A US-style grill in Chalk Farm updating American classics with skill and intelligence - and the desserts will give your cardiologist a heart attack.
‘Twat.’ ‘Cow.’ ‘Wanker’: those of us who have ever worked ‘front of house’ in the past would expect this kind of abuse on a Friday night, when service would reach boiling point and the chefs would lose their cool. Afterwards, we’d sit down for a few beers, and all would be forgiven. These days, of course, all the cool, sexy restaurants have open kitchens, so you can see – and hear – all the action.
So it was with some admiration that we watched the chefs at this US-style grill. On the Friday night of the first official week, the place was heaving, the kitchen struggling to cope. No names were called. The cooks kept calm and carried on, while the equally professional waiting staff gave us sincere apologies, bringing out complimentary cocktails. Our main courses took an hour to arrive – but the food was well worth the wait. Having demolished a terrific seabass ceviche starter, we’d moved on to ‘Southern fried chicken’ – actually two fillets, flat-beaten and breaded like a schnitzel (with Japanese panko breadcrumbs, for a lighter ‘crunch’). Cooked to perfection, it came with another twist: a variant of a persillade (parsley, garlic and oil sauce), here made with wild garlic, and a few capers for sharpness. A side of rough-textured ‘creamed’ corn (spiked with shallots, garlic, coriander and chilli) was so good we’d have happily eaten an enormous plate of it. But praise be to baby Jesus that we’d left room for pudding – an outstanding pecan and bourbon tart so boozy it should have come with an ABV warning. The large, high-ceilinged room is edgy and sexy – dark walls, rusty girders and vintage wooden butchers’ paraphernalia – the music loud and rocky, but make no mistake: this is a slick operation (it’s owned by Des McDonald, one time Ivy chef and former CEO of Caprice Holdings).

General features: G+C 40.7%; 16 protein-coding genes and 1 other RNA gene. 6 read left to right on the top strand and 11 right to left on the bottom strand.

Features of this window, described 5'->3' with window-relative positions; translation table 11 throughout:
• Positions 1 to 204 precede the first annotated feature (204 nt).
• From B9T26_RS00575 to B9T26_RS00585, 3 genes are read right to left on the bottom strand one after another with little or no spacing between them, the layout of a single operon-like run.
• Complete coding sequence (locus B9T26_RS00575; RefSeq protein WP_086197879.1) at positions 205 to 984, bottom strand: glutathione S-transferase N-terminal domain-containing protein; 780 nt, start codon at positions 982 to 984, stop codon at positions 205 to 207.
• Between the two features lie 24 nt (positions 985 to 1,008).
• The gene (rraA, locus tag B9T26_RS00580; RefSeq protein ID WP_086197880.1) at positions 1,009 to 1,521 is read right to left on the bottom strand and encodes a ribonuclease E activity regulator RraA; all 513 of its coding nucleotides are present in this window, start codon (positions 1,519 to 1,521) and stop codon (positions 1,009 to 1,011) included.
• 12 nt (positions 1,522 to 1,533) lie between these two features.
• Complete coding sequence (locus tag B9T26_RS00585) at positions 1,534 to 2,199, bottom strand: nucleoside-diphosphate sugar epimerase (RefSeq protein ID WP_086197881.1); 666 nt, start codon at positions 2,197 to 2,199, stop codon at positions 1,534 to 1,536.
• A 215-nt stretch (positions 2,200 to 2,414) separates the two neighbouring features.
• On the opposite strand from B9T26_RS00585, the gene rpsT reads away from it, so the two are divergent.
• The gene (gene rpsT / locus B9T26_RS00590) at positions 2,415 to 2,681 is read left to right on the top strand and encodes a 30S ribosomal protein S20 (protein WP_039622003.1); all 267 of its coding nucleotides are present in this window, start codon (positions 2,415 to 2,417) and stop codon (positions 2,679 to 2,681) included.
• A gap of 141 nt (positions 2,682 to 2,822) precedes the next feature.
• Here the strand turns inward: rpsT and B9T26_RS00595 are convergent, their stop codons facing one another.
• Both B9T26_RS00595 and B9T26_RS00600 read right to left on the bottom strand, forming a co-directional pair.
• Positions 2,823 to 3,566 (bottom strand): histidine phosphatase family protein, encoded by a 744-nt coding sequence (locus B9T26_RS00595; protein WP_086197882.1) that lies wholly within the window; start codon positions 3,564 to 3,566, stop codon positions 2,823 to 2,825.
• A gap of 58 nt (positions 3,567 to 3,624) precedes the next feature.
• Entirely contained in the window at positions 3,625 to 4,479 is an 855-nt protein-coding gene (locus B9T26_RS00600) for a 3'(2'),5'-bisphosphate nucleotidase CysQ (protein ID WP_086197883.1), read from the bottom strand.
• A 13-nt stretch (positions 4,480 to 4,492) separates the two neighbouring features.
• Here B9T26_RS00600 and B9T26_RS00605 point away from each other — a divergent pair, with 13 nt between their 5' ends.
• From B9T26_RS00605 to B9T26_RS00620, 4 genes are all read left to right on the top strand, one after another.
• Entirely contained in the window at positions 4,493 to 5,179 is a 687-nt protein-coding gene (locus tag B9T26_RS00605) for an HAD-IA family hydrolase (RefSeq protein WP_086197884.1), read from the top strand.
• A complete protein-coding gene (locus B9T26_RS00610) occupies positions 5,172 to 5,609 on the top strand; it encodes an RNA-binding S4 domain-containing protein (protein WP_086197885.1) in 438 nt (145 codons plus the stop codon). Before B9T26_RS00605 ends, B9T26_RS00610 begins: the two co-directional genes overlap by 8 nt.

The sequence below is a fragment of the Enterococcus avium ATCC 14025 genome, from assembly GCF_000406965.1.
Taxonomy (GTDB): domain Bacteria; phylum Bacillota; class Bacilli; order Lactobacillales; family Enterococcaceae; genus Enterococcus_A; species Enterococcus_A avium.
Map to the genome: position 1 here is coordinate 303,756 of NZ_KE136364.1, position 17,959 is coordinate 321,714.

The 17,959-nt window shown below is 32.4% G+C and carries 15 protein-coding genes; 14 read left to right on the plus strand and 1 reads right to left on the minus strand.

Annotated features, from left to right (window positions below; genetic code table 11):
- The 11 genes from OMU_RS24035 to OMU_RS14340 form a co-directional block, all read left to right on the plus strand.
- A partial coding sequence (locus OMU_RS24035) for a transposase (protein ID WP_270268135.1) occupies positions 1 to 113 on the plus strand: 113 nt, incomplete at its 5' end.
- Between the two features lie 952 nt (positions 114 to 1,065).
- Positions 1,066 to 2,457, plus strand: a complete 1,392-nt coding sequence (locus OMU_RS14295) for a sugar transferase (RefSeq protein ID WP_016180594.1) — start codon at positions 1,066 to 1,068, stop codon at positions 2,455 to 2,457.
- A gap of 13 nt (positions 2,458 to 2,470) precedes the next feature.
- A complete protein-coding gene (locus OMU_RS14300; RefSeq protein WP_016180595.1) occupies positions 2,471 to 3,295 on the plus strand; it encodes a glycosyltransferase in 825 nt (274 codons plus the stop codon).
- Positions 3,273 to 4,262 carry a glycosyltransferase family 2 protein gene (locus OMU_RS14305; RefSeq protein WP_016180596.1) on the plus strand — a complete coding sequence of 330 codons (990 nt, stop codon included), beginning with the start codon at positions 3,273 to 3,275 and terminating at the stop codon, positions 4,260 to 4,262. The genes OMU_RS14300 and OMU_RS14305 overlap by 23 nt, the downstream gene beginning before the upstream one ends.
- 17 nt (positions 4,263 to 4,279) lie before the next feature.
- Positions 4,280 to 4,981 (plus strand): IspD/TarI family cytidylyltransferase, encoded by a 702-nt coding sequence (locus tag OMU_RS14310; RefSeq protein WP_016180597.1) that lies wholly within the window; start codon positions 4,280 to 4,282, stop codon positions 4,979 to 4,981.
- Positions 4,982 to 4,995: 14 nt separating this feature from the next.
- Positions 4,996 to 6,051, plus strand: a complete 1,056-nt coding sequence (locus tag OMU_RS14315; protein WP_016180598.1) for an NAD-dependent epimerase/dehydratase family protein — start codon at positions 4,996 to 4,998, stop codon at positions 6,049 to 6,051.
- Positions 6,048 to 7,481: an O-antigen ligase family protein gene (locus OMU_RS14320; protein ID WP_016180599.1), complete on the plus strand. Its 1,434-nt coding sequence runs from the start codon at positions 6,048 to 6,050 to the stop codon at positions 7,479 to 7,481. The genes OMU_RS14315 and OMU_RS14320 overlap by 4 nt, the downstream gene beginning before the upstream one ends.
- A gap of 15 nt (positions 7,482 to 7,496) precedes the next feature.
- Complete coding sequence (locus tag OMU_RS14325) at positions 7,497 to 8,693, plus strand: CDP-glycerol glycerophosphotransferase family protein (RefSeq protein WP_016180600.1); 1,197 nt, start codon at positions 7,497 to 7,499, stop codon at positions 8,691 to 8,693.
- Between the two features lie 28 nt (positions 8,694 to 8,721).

Service was polished and attentive throughout, never missing a beat, even when the kitchen was on the point of combusting; we easily forgave them any delays. ‘Thank you so much,’ they beamed as we left, their brows showing not a drop of perspiration. ‘Hope to see you again.’ Hospitality staff of London: this is how it’s done.
|Venue name:||Q Grill||Contact:|
29-33 Chalk Farm Road
|Opening hours:||Open noon-11.30pm Mon-Thur; noon-midnight Fri-Sat; 11am-10.30pm Sun|
|Transport:||Tube: Camden Town or Chalk Farm|
|Price:||Meal for two with drinks and service: around £90.|
|Do you own this business?|
Average User Rating
3.1 / 5
- 5 star:0
- 4 star:6
- 3 star:1
- 2 star:5
- 1 star:0
When I came here for dinner it was a fairly quiet Friday night - I had the chicken which I thought was delicious, but my other half chose the flat iron steak which unfortunately was quite on the tough side.
Overall the service was good, our waiter was friendly and welcoming but our drinks took ages to arrive and my food arrived my order of chips had been forgotten. It took a bit of effort to get the waiter's attention again, and then by the time he brought them over I'd almost finished my meal!